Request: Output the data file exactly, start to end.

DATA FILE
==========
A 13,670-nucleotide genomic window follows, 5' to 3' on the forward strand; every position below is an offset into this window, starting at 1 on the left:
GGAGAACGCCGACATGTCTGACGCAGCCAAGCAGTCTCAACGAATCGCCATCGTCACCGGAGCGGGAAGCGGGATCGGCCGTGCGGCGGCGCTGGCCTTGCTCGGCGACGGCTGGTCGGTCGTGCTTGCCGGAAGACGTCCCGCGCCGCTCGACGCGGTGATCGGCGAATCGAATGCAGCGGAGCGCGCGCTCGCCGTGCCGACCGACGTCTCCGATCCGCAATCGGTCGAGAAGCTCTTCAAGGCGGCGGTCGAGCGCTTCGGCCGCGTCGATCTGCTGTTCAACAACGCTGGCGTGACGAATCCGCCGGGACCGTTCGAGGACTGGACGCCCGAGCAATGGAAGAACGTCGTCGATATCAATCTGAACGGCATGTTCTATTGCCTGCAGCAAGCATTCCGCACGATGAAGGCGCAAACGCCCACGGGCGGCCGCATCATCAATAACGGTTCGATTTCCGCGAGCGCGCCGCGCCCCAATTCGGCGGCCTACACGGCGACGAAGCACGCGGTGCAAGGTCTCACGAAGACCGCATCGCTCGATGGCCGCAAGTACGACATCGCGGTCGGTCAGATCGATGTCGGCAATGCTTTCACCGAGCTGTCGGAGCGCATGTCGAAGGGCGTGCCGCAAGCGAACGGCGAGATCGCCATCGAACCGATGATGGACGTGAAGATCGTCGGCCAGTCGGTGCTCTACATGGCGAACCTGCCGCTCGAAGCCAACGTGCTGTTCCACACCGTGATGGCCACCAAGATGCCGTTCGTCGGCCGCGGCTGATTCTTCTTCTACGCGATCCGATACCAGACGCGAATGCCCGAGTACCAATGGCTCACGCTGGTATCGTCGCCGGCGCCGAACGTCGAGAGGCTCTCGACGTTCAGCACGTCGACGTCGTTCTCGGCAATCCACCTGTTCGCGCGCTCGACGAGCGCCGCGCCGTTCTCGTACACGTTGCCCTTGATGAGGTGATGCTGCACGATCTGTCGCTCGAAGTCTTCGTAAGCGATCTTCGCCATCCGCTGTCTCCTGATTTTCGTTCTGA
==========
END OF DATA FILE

A 13,670-nucleotide genomic window follows, 5' to 3' on the forward strand; every position below is an offset into this window, starting at 1 on the left:
GGAGAACGCCGACATGTCTGACGCAGCCAAGCAGTCTCAACGAATCGCCATCGTCACCGGAGCGGGAAGCGGGATCGGCCGTGCGGCGGCGCTGGCCTTGCTCGGCGACGGCTGGTCGGTCGTGCTTGCCGGAAGACGTCCCGCGCCGCTCGACGCGGTGATCGGCGAATCGAATGCAGCGGAGCGCGCGCTCGCCGTGCCGACCGACGTCTCCGATCCGCAATCGGTCGAGAAGCTCTTCAAGGCGGCGGTCGAGCGCTTCGGCCGCGTCGATCTGCTGTTCAACAACGCTGGCGTGACGAATCCGCCGGGACCGTTCGAGGACTGGACGCCCGAGCAATGGAAGAACGTCGTCGATATCAATCTGAACGGCATGTTCTATTGCCTGCAGCAAGCATTCCGCACGATGAAGGCGCAAACGCCCACGGGCGGCCGCATCATCAATAACGGTTCGATTTCCGCGAGCGCGCCGCGCCCCAATTCGGCGGCCTACACGGCGACGAAGCACGCGGTGCAAGGTCTCACGAAGACCGCATCGCTCGATGGCCGCAAGTACGACATCGCGGTCGGTCAGATCGATGTCGGCAATGCTTTCACCGAGCTGTCGGAGCGCATGTCGAAGGGCGTGCCGCAAGCGAACGGCGAGATCGCCATCGAACCGATGATGGACGTGAAGATCGTCGGCCAGTCGGTGCTCTACATGGCGAACCTGCCGCTCGAAGCCAACGTGCTGTTCCACACCGTGATGGCCACCAAGATGCCGTTCGTCGGCCGCGGCTGATTCTTCTTCTACGCGATCCGATACCAGACGCGAATGCCCGAGTACCAATGGCTCACGCTGGTATCGTCGCCGGCGCCGAACGTCGAGAGGCTCTCGACGTTCAGCACGTCGACGTCGTTCTCGGCAATCCACCTGTTCGCGCGCTCGACGAGCGCCGCGCCGTTCTCGTACACGTTGCCCTTGATGAGGTGATGCTGCACGATCTGTCGCTCGAAGTCTTCGTAAGCGATCTTCGCCATCCGCTGTCTCCTGATTTTCGTTCTGA